The Voortrekker Monument as Memory Institution: Mediating Collective Memory, Tourism and Educational Programming for a Local and Global Audience

The Voortrekker Monument as Memory Institution: Mediating Collective Memory, Tourism and Educational Programming for a Local and Global Audience

Annie R. Antonites (The Heritage Foundation, South Africa) and Johan Nel (The Heritage Foundation, South Africa)
DOI: 10.4018/978-1-5225-7429-3.ch019

Abstract

The Voortrekker Monument has been a central memory institution for Afrikaners since its conception in the 1930s. Built to commemorate 19th century white settlers moving into the interior, the Monument has for many years been appropriated by different groups for various purposes, including as an Afrikaner Nationalist symbol. Since the early 1990s, the Monument has made a concerted effort to change established perceptions and stigmas. The Monument's registration as a Section 21 Non-Profit Company in 1993 and declaration as National Heritage Site in 2011 were accompanied by a shift in focus from a political character to one where its aesthetic architectural heritage and tourism values are celebrated. These changes in character enabled and drove the expansion of the Voortrekker Monument heritage site as a memory institution. This chapter discusses the continued success of the Monument post-1994 as a national memory institution through the diversification of its visitors and programmes.
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Introduction

The Voortrekker Monument in Pretoria is an iconic landmark, situated on a low hill, surrounded by a municipal nature reserve. The Monument was erected to commemorate the Voortrekkers (white emigrant farmers) and their role in shaping Afrikaner1 and South African history. The Battle of Blood River / Ncome, fought between a group of Voortrekkers and the Zulu King Dingane’s warriors on 16 December 1838, was the key event underlying the motivation for a commemorative monument.

Since its conception in the 1930s, the place it occupies in people’s experience as well as its physical space has changed. The Voortrekker Monument has special significance to Afrikaner’s social collective. Only in 1938, 36 years after the ravages of the 1899 to 1902 Anglo-Boer War (also referred to as the South African War), when a symbolic ox-wagon trek was organised to celebrate the centenary of the Great Trek, did an Afrikaner sense of national unity and belonging become apparent (Evaldsson & Wessels, 2003; Templin, 1999). The cornerstone laying ceremony in December 1938 was attended by more than 100 000 Afrikaners from all walks of life. In December 1949, a year after the National Party won power, 250 000 Afrikaners attended the inauguration, often regarded by historians as one of the most significant public events in the rise of Afrikaner Nationalism (Labuschagne, 2013; O’Brien, 2013; Templin, 1999; see also Ferreira, 1975).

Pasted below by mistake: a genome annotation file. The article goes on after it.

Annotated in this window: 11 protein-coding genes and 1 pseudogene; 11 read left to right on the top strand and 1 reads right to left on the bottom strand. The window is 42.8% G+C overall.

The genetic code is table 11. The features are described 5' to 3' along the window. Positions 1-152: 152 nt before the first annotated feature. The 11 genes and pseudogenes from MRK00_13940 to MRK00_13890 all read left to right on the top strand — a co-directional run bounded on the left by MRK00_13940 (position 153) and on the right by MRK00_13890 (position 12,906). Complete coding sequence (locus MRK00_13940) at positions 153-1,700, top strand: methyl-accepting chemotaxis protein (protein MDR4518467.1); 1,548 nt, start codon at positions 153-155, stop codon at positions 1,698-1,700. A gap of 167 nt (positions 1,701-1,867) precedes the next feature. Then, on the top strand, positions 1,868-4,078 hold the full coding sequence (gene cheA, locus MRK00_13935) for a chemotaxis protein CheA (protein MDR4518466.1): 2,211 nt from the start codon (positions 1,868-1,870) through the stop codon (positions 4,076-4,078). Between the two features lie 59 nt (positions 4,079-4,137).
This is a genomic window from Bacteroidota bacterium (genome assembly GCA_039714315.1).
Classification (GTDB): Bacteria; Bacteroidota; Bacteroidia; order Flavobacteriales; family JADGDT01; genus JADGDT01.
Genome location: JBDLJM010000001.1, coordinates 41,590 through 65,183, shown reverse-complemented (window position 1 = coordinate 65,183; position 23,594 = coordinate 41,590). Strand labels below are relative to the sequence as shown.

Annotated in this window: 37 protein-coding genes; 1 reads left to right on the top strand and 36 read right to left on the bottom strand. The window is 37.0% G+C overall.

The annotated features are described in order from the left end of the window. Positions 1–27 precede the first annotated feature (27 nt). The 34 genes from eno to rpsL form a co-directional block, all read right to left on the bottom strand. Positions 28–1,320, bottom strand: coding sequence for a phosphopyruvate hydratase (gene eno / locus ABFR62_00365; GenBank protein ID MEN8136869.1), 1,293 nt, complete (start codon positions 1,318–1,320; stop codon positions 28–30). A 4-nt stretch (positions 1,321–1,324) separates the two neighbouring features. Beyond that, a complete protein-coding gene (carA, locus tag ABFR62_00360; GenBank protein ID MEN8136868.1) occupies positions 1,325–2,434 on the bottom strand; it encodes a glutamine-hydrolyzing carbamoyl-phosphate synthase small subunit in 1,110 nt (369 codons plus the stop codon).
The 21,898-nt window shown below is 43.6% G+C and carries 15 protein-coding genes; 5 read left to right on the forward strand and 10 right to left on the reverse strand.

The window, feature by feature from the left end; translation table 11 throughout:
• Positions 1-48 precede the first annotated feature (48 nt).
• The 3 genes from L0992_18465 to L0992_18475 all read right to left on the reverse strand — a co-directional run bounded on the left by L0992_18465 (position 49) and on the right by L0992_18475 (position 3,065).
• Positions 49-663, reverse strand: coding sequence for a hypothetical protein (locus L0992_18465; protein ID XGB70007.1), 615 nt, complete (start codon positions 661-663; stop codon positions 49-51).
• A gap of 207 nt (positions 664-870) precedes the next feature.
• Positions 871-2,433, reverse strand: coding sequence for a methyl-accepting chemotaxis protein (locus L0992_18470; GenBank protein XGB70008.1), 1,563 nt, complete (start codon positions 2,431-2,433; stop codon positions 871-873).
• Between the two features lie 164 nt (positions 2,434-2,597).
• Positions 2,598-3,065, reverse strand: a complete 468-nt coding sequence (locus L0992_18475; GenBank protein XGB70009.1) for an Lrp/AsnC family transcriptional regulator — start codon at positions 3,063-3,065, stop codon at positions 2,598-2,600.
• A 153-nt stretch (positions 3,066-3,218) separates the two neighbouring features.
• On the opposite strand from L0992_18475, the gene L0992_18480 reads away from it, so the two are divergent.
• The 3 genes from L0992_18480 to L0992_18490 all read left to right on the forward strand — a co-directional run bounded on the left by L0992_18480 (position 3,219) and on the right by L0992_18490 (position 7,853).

The amphitheatre, which was specially constructed for the 1949 inauguration to seat around 30 000 people, became one of the most culturally significant Afrikaner sites, often used for ceremonies and events by the Nationalist government (see Labuschagne, 2013). This led to a perception that the Monument was National Party property. The place became an apartheid icon and many Afrikaners dissociated themselves from the Voortrekker Monument in the 1980s (Coombes, 2000; Kruger, 2002).

In 1999, new management actively sought to change the perception of the Voortrekker Monument as an Afrikaner Nationalist, apartheid beacon. This was and continues to be achieved through the adoption of an inclusive approach and aggressive marketing. The Vow service held annually on the Day of Reconciliation (16 December) continues to draw thousands of people and have become more inclusive in character. Events and ceremonies are still hosted at the site, but no longer by political parties or government.

In this chapter, we discuss the reasons for the continued success of the Voortrekker Monument, given its real and perceived historic and contemporary character. The Monument’s ‘survival’ lies in its adaptation from an exclusive place of memory into a memory institution, which caters for its original audience as well as a diverse 21st century global audience. Over the last five years, the Monument has received an average of 155 000 visitors per year (Voortrekker Monument Annual Reports, 2013–2017). International tourists and local school learners from diverse backgrounds represent a significant proportion of those visitors to the Monument.

We briefly contextualise the origins and history of the Monument, followed by a discussion of the significance of the Monument and those ‘elements of memory’ that have jointly contributed to its development into a complex memory institution over time. We characterise the different visitors and activities at the site and how the Monument mediates these diverse experiences and expectations in order to fulfil its responsibility as a memory institution in the transfer of knowledge.

Key Terms in this Chapter

Afrikaner Nationalism: Political ideology with origins in the late nineteenth century, particularly among white Afrikaans-speakers from the Orange Free State and Transvaal who held anti-British sentiments following the 1899 – 1902 South African War. Ideology refined in the 1930s and formed basis of National Party’s 1948 victory and subsequent policies.

National Heritage Site: A place declared in terms of the South African National Heritage Resources Act No. 25 of 1999 that has such exceptional qualities to be of national significance.

Great Trek: Nineteenth century vanguard movement of predominantly white emigrant farmers from the Cape Colony into the South African interior.

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